Home 2007: 6 Carnival of joy

Carnival of joy

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Angeline Loh serendipitously stumbles on a festival of games for refugee children that  turns out to be the closest thing to peace on earth that she has experienced.

Flipping through the photographs I had just developed of refugee children having fun on the grounds of the United Nations High Commissioner for Refugees in Kuala Lumpur, I couldn’t help smiling at the memory of that event.

It started fairly early in the morning of 15 June 2007 and went on to… I don’t really know what time, as I did not stay till the closing. Still, the experience was one I’m glad I did not miss. In my idealistic dreams always, I had always wished the world could be that way.

It is hard to describe the feeling of mounting joy and peace that makes one’s eyes water – to see children of all shades of skin colour, age, shape and size, from different lands, gathered in one small place having so much fun. It was like an international kindergarten, a garden of children, where children were the flowers in bloom. The children, like children in every corner of the world, were ‘discrimination-blind’, which I believe is their natural state. World leaders have much to learn from them.

A free for all!

Looking back, I realise that I cannot recall hearing any of the children cry or bawl that day. Even the babes-in-arms and the toddlers seemed happy and contented. The only ‘noises’ around were the shrieks of delight and laughter – the sound of children having maximum fun.

Some of the 250 children were dressed in their best traditional wear, some in Malaysian wear, others in western style clothes, and some very casually, being well prepared to get themselves messed up and dirty. It was a ‘free-for-all’- that made it rather interesting.

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UNHCR staff ensured the children had loads of fun. They organised several games, including a ‘Tug-of-War’ and a disco dance session with food, drinks and presents for the children.

A ‘Bouncy Castle’ and ‘Inflated Slide’ increased the kids’ delight. It was fun just watching the children scrambling onto the ‘Bouncy Castle’, jumping up and down and being ‘bounced’ around in total disregard of their finery. There was a small boy in a suit and little girls in lace and ‘chiffon’, but that didn’t worry them one iota. Another little boy in a long sleeved shirt clambered up the ‘steps’ of the ‘Inflated Slide’ with his friends dressed in T-shirts, only to roll down the slide onto the grass. They were gradually joined by the younger children and ultimately some over-grown ‘kids’.

Another game was to ‘water bomb’ certain UNHCR staff and volunteers. Quite a number of teenagers took part in this!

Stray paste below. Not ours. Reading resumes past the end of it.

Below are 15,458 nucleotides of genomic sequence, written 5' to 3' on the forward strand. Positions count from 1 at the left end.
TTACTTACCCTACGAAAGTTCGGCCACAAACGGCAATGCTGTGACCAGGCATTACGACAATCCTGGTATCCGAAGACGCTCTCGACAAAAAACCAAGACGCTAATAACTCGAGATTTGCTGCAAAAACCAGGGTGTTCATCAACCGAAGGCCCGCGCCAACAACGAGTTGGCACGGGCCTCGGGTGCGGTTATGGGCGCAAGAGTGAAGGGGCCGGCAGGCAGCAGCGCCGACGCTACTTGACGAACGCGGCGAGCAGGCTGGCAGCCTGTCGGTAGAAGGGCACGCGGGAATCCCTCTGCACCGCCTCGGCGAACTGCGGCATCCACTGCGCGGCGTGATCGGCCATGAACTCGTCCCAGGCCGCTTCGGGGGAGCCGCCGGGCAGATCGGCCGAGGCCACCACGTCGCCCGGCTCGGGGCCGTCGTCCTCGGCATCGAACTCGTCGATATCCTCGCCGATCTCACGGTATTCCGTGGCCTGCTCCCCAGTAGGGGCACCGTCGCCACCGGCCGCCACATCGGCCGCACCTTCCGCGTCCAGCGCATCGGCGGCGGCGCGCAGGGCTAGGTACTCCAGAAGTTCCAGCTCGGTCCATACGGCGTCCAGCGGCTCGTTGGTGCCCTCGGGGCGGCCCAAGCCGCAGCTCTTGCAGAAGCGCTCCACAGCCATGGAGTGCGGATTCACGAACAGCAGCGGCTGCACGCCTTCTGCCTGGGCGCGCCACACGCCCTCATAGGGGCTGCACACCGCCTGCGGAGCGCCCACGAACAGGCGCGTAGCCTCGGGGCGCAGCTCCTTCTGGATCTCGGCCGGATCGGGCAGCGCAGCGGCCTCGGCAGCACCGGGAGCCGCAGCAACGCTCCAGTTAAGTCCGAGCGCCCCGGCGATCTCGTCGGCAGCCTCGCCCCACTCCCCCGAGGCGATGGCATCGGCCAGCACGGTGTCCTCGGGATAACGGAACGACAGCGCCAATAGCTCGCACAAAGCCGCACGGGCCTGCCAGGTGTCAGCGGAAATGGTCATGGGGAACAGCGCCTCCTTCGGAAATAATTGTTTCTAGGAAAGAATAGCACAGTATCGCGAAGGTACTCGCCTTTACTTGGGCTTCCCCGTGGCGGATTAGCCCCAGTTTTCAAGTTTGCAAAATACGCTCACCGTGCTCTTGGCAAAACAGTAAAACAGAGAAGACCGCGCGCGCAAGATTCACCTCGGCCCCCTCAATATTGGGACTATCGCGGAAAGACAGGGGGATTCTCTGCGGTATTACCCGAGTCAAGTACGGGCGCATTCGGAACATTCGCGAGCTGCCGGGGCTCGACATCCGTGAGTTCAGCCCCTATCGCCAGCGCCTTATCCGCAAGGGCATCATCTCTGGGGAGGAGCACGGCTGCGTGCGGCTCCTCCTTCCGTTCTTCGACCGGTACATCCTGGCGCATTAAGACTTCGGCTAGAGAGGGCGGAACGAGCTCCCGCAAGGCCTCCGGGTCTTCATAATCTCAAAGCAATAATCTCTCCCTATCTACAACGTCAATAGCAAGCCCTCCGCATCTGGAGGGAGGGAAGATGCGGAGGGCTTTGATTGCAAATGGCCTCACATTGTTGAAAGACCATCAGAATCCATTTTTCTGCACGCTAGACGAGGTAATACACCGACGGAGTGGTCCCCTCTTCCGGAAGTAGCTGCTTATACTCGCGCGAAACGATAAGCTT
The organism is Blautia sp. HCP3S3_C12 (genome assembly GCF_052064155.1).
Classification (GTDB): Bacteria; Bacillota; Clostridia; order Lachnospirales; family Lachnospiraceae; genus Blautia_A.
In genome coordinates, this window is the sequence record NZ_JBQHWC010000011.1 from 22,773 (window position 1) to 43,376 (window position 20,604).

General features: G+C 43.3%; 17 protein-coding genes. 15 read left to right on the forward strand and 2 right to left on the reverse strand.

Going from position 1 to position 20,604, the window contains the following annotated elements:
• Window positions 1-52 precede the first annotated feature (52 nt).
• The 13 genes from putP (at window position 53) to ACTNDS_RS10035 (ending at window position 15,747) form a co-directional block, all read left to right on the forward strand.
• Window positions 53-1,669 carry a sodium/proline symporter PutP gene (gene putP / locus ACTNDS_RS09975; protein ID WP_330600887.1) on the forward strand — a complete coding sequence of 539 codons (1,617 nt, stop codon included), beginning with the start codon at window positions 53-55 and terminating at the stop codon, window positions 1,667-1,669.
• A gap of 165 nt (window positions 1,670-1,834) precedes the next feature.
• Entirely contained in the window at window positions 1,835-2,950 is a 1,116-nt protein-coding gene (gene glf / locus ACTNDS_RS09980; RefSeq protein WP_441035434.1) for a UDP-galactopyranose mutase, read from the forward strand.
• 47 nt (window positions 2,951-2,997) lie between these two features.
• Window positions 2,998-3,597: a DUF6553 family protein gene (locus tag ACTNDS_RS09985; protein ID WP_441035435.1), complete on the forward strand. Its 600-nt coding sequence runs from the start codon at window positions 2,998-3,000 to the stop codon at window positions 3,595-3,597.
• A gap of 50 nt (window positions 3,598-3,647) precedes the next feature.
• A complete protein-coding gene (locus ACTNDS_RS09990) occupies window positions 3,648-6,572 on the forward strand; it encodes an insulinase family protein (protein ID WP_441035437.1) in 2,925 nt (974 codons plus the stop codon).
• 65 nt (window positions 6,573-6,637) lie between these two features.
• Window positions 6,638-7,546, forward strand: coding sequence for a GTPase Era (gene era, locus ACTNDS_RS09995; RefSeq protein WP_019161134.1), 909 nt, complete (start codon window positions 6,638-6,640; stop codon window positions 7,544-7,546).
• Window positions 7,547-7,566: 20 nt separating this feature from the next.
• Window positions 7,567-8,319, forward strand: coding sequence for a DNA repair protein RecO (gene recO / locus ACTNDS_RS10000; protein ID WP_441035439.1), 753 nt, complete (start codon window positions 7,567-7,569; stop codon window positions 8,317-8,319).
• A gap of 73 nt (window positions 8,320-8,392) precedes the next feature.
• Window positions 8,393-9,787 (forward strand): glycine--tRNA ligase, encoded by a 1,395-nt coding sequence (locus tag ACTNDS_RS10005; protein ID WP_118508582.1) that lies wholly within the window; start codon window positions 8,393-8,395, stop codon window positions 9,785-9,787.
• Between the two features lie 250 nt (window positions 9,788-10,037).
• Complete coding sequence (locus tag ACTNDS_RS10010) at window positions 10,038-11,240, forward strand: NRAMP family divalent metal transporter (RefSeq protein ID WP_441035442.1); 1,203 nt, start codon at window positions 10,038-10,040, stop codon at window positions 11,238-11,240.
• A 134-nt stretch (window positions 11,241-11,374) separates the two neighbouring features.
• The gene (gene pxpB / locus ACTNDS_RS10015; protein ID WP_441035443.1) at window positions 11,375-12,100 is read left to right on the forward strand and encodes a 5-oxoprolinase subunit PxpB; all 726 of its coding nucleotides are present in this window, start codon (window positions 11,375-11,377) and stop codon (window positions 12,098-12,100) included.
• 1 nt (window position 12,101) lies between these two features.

The ‘Tug-of-War’ involved real kids as well as the over-grown ‘kids’. It was interesting to see how frequently the losing side got its own back and ultimately won. The disco-dancing session was spiced up when three boys got hold of a blond or pink wig and a black one that had been used by the Clown. Their natural dramatic creativity and imagination just ran riot. Putting these on they pretended to be members of a rock band, switching character by exchanging the wigs with one another and dancing around. It was magnificent, delirious fun!

Imagine peace on earth

Seeing the children and their antics made me think of my own childhood playtime with my siblings, cousins and the neighborhood children. We were also children of all races, as we lived in government quarters in the heart of town in Penang.

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We were completely unaware of any kind of social, economic, racial or even religious differences. We were also ‘discrimination-blind’. No social or other stumbling blocks or barriers got in the way of our fun and games.

Sadly, we have lost our ‘social blindness’ and innocence in our adulthood and now face a reality that we try to protect our children from. Yet one day they too will be faced with this same reality we have created and passed down. We do not know if faced with this reality, they would lose their childhood prematurely.

I left the grounds of the UNHCR that afternoon with the lines of John Lennon’s “Imagine” going around in my head… “Imagine there’re no countries…   nothing to kill or die for… And no religion too…”

This precious half-day with the refugee children was the closest experience I have encountered of peace on earth – and it is something I will treasure forever.

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